AF Weekly Tip Sheet: COVID Policy and Advocacy (5/4/2020)

Below is the latest America Forward “Tip Sheet,” a weekly update related to COVID-19 relief and recovery legislation.

Education Stabilization Fund Grants

Last week, the U.S. Department of Education announced $307.5 million in discretionary grants funds through the Education Stabilization Fund created under the CARES Act. ED is dividing the funds into two grant competitions: $180 million for the Rethink K-12 School Models Grant competition, the Notice Inviting Applications of which can be found here; and $127.5 million for the Reimagining Workforce Preparation Grant competition, the Notice Inviting Applications of which can be found here

Our partners at Penn Hill Group provided the following summary of the programs: the Rethink K-12 School Models Grant competition is open to State educational agencies (SEAs) with the highest COVID-19 burden. SEAs must address one of three priorities:

  • Providing funding through “microgrants” focused on meeting the educational needs of school-age children through increased access to remote learning;
  • Development or expansion of high-quality course-access programs (selecting from courses provided by any public school in the State or third-party providers) or Statewide virtual schools; or
  • An applicant-proposed strategy to address specific remote learning needs in a State.

Awards are expected to average $15 million each with a total of 13 to 14 awards, and ED, based on sufficient application quality, will make at least 4 awards under each priority. A table from ED documenting how impacted States are by certain COVID-19 related factors (that will be used in determining the States with the highest COVID-19 burden) can be found here.

The Reimagining Workforce Preparation Grant competition is intended to expand short-term postsecondary programs and work-based learning programs. ED expects more information to be out on this grant opportunity within two weeks, in a supplemental notice, which will include applicant eligibility requirements (ED indicates it will be workforce and State economic agencies that will be eligible to apply). ED cautions that applicants should not seek to apply until the actual application is posted here.

As SEAs prepare applications for these grant programs and seek to identify strategies for meeting the listed priorities, we suggest actively engaging SEAs and identifying opportunities to leverage high-quality partnerships as part of the application and implementation of these grant funds.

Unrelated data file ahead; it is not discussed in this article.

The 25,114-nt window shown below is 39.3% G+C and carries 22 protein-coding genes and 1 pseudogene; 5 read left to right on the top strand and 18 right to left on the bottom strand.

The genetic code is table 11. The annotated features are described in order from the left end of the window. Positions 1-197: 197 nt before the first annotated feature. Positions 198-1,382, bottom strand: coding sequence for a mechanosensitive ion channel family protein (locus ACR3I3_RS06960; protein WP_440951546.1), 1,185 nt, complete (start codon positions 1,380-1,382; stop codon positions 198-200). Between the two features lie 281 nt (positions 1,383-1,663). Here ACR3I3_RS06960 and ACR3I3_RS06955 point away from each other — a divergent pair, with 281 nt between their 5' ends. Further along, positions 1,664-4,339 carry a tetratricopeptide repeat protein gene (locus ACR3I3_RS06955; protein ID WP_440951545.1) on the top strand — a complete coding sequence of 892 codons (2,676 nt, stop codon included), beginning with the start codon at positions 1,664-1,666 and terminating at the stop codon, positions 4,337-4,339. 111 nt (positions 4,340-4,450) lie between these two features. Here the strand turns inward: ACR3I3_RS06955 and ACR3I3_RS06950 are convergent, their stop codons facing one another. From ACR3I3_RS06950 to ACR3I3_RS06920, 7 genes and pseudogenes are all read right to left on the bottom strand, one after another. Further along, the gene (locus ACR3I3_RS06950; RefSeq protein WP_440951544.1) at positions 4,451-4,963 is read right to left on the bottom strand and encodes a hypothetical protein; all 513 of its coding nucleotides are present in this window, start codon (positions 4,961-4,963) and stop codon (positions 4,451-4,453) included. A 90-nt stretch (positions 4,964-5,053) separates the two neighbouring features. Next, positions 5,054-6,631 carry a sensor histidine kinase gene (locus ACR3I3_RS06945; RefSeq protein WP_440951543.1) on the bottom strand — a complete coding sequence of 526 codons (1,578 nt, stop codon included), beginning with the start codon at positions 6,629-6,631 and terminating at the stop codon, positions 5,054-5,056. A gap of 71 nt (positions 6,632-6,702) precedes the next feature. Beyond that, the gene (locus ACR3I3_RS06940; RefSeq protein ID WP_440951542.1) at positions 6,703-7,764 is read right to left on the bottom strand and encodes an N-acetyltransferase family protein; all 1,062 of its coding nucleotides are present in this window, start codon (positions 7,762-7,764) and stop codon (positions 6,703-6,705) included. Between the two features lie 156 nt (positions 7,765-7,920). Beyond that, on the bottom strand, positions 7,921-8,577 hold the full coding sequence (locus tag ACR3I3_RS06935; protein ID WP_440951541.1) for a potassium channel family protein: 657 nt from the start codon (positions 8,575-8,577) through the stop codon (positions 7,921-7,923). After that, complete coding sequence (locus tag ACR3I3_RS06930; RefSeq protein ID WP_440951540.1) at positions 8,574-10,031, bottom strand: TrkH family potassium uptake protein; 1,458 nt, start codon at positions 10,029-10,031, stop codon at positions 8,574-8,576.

Additional Funding for Minority-Serving Institutions (MSIs) and Institutions of Higher Education (IHEs) 

Last Thursday, the U.S. Department of Education (ED) announced the availability of $1.04 billion in funding for Minority-Serving Institutions (MSIs) and $349 million for institutions of higher education (IHEs) with the greatest unmet need through the Education Stabilization Fund created by the CARES Act.

The funding for MSIs will be distributed through MSI programs in the Higher Education Act (HEA) in the same proportion as funding was provided for those programs in the Fiscal Year (FY) 2020 appropriations bill.  The funding for IHEs with the greatest unmet need will be distributed to public and nonprofit IHEs (ED is not making this funding available to for-profit IHEs) that received less than $500,000 in other Education Stabilization Funds so that such IHEs receive $500,000. The allocations for IHEs can be found here, and the methodology for calculating allocations can be found here. More information on applying can be found by clicking here.

Civic Education Funding 

Last week, America Forward signed onto a letter led by CivXNow, a project of iCivics, calling on federal lawmakers to include $40 million in emergency funding for competitive grants to support “nonprofit civic education program providers with a track record of successfully providing effective civic education programming to schools.” 

As the letter states, “Civic education has never been more important to the health of our constitutional democracy. Overstressed schools, teachers, and parents need help providing students with the essential civic knowledge and skills that help them develop a disposition to be civically engaged. The nonprofit supplemental civic education community stands ready to offer high quality, engaging, and effective curriculum but needs assistance to help parents and teachers successfully provide civic education in the virtual learning environment.”

What’s Next

This week, the Senate is expected to reconvene in Washington, while members of the House of Representatives remain in their districts. High-level discussions are ongoing around what will be included in the next large COVID-related relief bill. We anticipate that the debate over such issues as additional funding for state and local governments, schools and colleges, worker benefits for the unemployed, etc. could last for several weeks.

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